The murder game itself was fascinating, and I found myself wishing that the author had spent more time on it. For a plot that lends itself to action, the action of this book got broken up and slowed down by talk and introspection, some of which was rather repetitive. It was fascinating to watch the Ghost Walkers work together, particularly as this is the first Ghost Walker book that I've read.
However, I have one major reservation about this book, something that left a bad taste in my mouth when it was all over. First, let me make one thing clear. It takes all kinds to make the world go 'round; I get that. Some folks want to read fantasies about taming the bad boy, bringing the alpha male to heel, or even being submissive to a dominant man; that's their choice. What I don't like is when an author gussies it up as though they have to defend that fantasy and make it "justifiable." And that's how this book comes across, in a really big way. Kadan is extremely domineering, and while Tansy has just enough spine for the author to be able to say, "see? She's a strong woman, really she is" (as Kadan and Tansy insist on pointing out to the reader on a number of occasions), one kiss from Kadan and she becomes "pliant" and "obedient" (yes, words used within a page of one another to describe Tansy's reactions to Kadan).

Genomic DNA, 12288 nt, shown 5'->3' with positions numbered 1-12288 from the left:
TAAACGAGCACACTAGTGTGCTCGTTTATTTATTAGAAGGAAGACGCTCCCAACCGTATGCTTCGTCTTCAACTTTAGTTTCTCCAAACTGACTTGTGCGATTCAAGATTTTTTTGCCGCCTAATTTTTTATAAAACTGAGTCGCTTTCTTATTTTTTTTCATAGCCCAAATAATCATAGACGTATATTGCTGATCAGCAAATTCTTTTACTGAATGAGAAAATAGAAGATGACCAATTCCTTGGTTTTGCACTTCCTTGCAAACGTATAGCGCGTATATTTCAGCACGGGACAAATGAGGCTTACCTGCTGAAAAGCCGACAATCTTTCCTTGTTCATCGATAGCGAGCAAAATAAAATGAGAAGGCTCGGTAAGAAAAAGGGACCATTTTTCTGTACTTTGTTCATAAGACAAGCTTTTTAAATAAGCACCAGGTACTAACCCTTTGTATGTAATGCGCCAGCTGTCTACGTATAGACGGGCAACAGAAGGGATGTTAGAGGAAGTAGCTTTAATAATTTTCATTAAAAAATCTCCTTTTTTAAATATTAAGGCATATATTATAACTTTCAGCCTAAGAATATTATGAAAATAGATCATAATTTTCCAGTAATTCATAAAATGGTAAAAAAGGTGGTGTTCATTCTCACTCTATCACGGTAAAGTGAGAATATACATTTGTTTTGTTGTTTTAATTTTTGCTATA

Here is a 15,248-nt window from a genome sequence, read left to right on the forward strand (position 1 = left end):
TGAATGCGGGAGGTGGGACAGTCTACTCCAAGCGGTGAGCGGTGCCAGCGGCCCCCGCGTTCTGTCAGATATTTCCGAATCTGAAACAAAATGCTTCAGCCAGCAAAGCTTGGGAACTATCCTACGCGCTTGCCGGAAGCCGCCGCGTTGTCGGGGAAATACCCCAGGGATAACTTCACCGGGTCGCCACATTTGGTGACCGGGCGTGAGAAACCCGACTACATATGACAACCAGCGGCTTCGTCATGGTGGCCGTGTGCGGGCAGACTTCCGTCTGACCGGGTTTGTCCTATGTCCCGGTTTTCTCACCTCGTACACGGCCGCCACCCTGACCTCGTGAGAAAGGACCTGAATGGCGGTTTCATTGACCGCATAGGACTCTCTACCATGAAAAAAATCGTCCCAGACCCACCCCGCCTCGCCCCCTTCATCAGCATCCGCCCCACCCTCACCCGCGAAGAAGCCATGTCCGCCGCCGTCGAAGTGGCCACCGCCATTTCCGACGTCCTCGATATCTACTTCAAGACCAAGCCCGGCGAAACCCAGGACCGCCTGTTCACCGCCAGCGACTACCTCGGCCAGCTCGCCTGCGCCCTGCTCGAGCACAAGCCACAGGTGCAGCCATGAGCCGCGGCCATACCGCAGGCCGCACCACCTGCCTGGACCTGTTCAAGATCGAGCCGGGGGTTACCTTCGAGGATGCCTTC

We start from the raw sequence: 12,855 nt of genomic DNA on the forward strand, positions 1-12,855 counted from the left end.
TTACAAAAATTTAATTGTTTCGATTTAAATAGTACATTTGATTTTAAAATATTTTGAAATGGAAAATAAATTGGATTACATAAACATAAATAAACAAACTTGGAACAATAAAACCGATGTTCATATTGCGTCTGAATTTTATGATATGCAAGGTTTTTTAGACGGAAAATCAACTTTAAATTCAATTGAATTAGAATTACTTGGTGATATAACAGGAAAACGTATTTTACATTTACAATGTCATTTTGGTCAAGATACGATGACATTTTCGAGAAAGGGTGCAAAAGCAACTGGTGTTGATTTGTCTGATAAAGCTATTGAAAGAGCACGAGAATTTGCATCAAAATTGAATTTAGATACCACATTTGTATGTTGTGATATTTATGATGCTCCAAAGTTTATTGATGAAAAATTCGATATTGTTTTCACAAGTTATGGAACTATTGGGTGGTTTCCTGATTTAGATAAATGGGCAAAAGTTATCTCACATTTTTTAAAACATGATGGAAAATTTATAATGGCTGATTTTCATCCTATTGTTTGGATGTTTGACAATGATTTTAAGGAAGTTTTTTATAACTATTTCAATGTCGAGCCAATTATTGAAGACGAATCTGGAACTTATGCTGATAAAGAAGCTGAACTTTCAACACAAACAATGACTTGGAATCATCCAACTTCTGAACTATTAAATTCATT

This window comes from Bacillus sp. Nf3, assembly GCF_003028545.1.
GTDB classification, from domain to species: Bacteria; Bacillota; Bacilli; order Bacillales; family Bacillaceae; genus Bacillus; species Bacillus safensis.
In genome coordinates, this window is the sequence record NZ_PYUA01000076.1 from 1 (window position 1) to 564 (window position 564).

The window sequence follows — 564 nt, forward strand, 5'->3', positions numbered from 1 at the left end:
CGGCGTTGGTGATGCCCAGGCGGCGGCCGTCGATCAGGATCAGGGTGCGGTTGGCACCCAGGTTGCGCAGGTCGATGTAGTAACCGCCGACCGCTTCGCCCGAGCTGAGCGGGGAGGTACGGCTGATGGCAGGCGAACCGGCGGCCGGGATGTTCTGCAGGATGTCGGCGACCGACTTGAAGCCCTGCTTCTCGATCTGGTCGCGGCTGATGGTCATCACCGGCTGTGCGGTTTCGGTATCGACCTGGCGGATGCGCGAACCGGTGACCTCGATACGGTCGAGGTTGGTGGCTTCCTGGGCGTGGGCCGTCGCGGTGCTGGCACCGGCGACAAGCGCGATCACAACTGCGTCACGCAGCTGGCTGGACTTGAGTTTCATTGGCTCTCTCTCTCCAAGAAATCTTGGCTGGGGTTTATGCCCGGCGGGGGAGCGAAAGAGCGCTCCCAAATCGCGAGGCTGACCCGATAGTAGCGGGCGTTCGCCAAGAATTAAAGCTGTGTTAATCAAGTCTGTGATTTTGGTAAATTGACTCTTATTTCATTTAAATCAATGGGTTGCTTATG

Kadan might not be physically abusive, but he comes close to it a couple of times. And he does things that most people would NOT consider appropriate in a relationship, such as requiring Tansy to allow him to touch her provocatively in front of other people even when it embarrasses her. And it's somehow supposed to be okay because she can read his mind and knows that he's actually insecure and needy under it all.
Again, if you want to write a dominance/submission story for those people who enjoy such things, go right ahead. But damn well be honest about it--don't dress it up and toss a dozen different justifications at it so you can pretend that isn't what it is. As it is, this book left me with a sour feeling of blatant authorial manipulation of the reader.
My rating would be a 4 for interesting story, plot, and characters, but the above issue left me so annoyed with the book that I had to drop it to a 2.